Wells Fargo Vets Joni Private Wealth, Specialized Asset Management

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Private Wealth Asset Management has attracted two Texas-based Wells Fargo advisers with over $ 1 billion in assets under management to join the company and form a new division focused on clients and families with significant real estate holdings, many of them have oil and gas reserves.

Bryan Frazier, previously Senior Regional Director at Wells Fargo and now new head of the company’s energy asset management, and his partner Rodney Kleman, now head of Private Wealth property management, join Private Wealth Asset Management just months later. The roughly $ 6 billion in assets under advisement was formed by several other Wells Fargo veterans.

Frazier said WealthManagement.com than the ability to manage these types of assets (often farms and ranches that must be managed and have rights to drill)brings to the firm a rare ability to serve a unique clientele niche who need to balance real estate, farm management and more liquid energy holdings with their overall portfolio. Big financial institutions and banks have pulled out of this space, he said.

“This is a need where Private Wealth felt many clients were underserved or not served at all,” said Frazier.. “Being able to fill that role and that need… and being able to have it under one roof, you’re not going to find that. I don’t care how big the RIA is in this space. I don’t care if they have between $ 30 billion and $ 50 billion under management. They don’t have what we have.

Kleman, who describes himself as a “farm and ranch child by nature,” is originally from Texas and worked in Wells for 15 years. For much of that time, he focused on agricultural properties and ranches with power generation, while Frazier looked after “underground assets,” like the oil and gas operations themselves.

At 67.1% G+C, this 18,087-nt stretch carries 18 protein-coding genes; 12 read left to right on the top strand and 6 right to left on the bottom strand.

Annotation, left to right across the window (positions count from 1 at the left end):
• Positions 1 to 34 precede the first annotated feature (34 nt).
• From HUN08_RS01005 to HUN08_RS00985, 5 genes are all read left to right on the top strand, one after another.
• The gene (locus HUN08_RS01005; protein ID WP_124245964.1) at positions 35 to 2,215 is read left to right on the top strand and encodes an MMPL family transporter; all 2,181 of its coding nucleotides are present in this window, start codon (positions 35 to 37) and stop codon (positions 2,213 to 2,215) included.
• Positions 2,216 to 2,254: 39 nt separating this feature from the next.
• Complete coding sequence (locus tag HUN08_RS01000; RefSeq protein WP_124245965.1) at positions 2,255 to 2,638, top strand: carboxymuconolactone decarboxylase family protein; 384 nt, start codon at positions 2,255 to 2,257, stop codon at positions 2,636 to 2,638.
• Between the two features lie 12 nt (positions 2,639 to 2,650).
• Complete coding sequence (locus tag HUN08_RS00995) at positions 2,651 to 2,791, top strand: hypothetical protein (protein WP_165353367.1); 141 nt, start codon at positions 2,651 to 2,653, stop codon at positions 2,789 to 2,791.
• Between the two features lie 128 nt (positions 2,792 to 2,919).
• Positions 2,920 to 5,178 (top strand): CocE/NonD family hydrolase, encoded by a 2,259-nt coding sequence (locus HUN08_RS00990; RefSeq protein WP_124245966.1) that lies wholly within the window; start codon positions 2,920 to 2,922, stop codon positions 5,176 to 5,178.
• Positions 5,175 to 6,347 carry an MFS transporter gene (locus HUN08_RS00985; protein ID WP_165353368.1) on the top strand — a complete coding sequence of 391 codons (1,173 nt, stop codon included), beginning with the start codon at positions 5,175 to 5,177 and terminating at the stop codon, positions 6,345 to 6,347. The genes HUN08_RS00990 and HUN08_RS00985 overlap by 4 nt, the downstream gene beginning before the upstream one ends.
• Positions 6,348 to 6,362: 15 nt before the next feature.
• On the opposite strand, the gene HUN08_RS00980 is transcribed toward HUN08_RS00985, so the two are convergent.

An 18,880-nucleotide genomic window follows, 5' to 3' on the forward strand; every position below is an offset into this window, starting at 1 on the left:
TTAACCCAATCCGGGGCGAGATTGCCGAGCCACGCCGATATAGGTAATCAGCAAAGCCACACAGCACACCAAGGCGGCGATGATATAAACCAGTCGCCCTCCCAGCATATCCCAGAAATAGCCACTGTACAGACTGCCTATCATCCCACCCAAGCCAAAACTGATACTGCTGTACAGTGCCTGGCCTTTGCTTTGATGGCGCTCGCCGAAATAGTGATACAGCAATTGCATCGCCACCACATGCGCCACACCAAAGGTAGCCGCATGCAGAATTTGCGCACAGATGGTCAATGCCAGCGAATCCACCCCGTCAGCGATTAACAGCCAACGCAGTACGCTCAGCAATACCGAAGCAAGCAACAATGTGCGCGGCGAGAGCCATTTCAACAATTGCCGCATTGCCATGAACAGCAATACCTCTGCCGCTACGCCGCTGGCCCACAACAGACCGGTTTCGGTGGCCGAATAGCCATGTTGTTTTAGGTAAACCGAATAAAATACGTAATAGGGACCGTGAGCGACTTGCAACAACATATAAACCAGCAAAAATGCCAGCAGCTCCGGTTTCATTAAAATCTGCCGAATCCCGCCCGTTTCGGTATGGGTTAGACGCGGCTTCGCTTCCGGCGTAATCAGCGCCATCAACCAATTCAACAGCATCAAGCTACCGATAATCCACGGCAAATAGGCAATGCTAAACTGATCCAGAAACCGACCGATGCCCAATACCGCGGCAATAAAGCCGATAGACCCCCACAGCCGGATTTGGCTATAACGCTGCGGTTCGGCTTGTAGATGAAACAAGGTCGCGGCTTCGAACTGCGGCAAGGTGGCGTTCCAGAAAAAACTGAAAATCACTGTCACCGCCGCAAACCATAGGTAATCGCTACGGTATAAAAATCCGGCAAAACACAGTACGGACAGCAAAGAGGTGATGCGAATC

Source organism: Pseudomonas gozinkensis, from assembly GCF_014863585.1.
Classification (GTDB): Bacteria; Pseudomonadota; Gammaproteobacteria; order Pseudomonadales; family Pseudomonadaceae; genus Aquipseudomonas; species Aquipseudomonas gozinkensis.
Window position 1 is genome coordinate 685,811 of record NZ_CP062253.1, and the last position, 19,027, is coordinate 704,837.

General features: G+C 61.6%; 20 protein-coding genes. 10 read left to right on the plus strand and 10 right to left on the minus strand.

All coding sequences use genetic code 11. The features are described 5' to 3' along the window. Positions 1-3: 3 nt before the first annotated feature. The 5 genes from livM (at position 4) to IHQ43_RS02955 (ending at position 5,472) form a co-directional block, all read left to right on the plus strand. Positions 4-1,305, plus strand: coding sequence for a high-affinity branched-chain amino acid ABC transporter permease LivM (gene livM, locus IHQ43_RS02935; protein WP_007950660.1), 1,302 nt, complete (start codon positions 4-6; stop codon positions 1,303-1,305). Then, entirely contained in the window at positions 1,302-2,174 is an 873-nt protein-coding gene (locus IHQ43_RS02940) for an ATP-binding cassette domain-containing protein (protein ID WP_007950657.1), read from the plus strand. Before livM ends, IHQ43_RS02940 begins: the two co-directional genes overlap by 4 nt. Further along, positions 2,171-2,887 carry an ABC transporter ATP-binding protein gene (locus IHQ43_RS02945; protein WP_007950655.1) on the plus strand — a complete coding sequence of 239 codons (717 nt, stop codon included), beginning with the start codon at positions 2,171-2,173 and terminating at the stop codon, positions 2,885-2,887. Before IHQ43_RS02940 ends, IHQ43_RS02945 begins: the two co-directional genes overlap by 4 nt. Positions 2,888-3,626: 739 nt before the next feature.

“When you look at that oil and gas development and then the surface area of ​​a particular property, those two activities can be quite antagonistic if you’re not careful because oil and gas companies want to maximize their production. The surface owner may want to protect that surface as much as possible, ”Kleman said. “It’s a balancing act that we’re able to optimize these activities on a given property, and we see a lot of clients who have both on a particular property. “

Kleman said the move to Private Wealth was a chance to be more responsive to client needs, with less corporate overhead on his time. And with many of the firm’s 40 team members in offices in Iowa, Nebraska, and Texas, other clients may benefit from the specialization.

“You can look at the Edward Joneses of the world, and you can look at a lot of these other RIAs and say, ‘I have a portfolio of stocks that I would like you to manage,’” Frazier said. “But if you also tell them ‘I have these huge interests in oil and gas, or I have these several farms and ranches that I need someone to run’, they’ll look at you and say, “I don’t know what to tell you. I don’t have anyone here who can do that,” Frazier said.

Both advisers will keep their bases in Texas, with Frazier operating in Fort Worth and Kleman in San Antonio, but will work with clients across the country.

“At the end of the day, those inherited assets that may have been held in their families, sometimes for generations, may not make up the biggest part of their wallet,” Frazier said. “But it’s probably the most important.”


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